Hundreds of Shia Muslim activists have stormed Iraq’s parliament in protest against ongoing deadlock in approving a new cabinet.
Supporters of Shia cleric Moqtada Sadr broke through barricades of the protected Green Zone in Baghdad after MPs again failed to convene for a vote.
A state of emergency has been declared in the Iraqi capital.
Mr Sadr wants PM Haider al-Abadi to commit to a plan to replace ministers with non-partisan technocrats.
Powerful parties in parliament have refused to approve the change for several weeks.
Earlier this week, hundreds of thousands of people marched towards the Green Zone, the most secure part of Baghdad that houses embassies and government buildings, to protest against the political deadlock.
A new protest outside the zone escalated after parliament again failed to reach a quorum on Saturday, AFP news agency reports.
Groups marched on the district soon after the end of a televised appearance by Mr Sadr, although he did not call for the storming of parliament.
The protesters stopped lawmakers attempting to flee the building chanting, “The cowards ran away!” AFP reported.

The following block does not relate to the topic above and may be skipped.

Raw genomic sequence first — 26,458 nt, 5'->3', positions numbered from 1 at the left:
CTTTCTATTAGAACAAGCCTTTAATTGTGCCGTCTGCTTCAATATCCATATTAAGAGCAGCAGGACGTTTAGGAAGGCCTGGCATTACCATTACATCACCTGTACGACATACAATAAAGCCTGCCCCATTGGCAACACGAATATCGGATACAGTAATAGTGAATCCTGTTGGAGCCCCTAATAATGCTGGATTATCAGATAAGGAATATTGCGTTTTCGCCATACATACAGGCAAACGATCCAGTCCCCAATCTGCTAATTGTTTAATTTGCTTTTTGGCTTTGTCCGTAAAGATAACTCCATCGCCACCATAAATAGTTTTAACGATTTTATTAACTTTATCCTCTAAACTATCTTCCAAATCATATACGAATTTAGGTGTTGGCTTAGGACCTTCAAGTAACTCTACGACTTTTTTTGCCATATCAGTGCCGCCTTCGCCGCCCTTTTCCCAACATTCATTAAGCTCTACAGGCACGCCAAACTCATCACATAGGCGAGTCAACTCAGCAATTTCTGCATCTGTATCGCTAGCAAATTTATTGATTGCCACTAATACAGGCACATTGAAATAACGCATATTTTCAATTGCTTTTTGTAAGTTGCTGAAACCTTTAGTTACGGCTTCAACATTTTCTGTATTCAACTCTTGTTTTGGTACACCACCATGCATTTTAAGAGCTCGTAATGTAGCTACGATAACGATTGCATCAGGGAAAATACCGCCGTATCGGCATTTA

The protesters are reported to have begun ransacking parliament buildings. United Nations and embassy staff were on lockdown inside their compounds, Reuters reported.
Iraq’s system of sharing government jobs has long been criticised for promoting unqualified candidates and encouraging corruption.
Mr Abadi, who came to power in 2014, has promised to stamp out corruption and ease sectarian tensions, but he has failed to far to introduce a new technocratic cabinet.
The CIA estimates that Shia Muslims make up between 60-65% of Iraq’s Muslims, who represent 99% of its estimated 37m population.
Who is Moqtada Sadr?
The Shia cleric and his militia group, the Mehdi Army, gained prominence after the US-led invasion of Iraq in 2003. galvanising anti-US sentiment.
Mr Sadr’s followers clashed repeatedly with US forces, whose withdrawal the cleric consistently demanded.
An arrest warrant was issued for Mr Sadr in 2004 in connection with the murder of a rival cleric.
His militia was also blamed for the torture and killing of thousands of Sunnis in the sectarian carnage of 2006 and 2007. Mr Sadr fled to Iran during that period.
In 2011, Mr Sadr returned from his self-imposed exile to Iraq, taking a more conciliatory tone and calling for Iraqi unity and peace.
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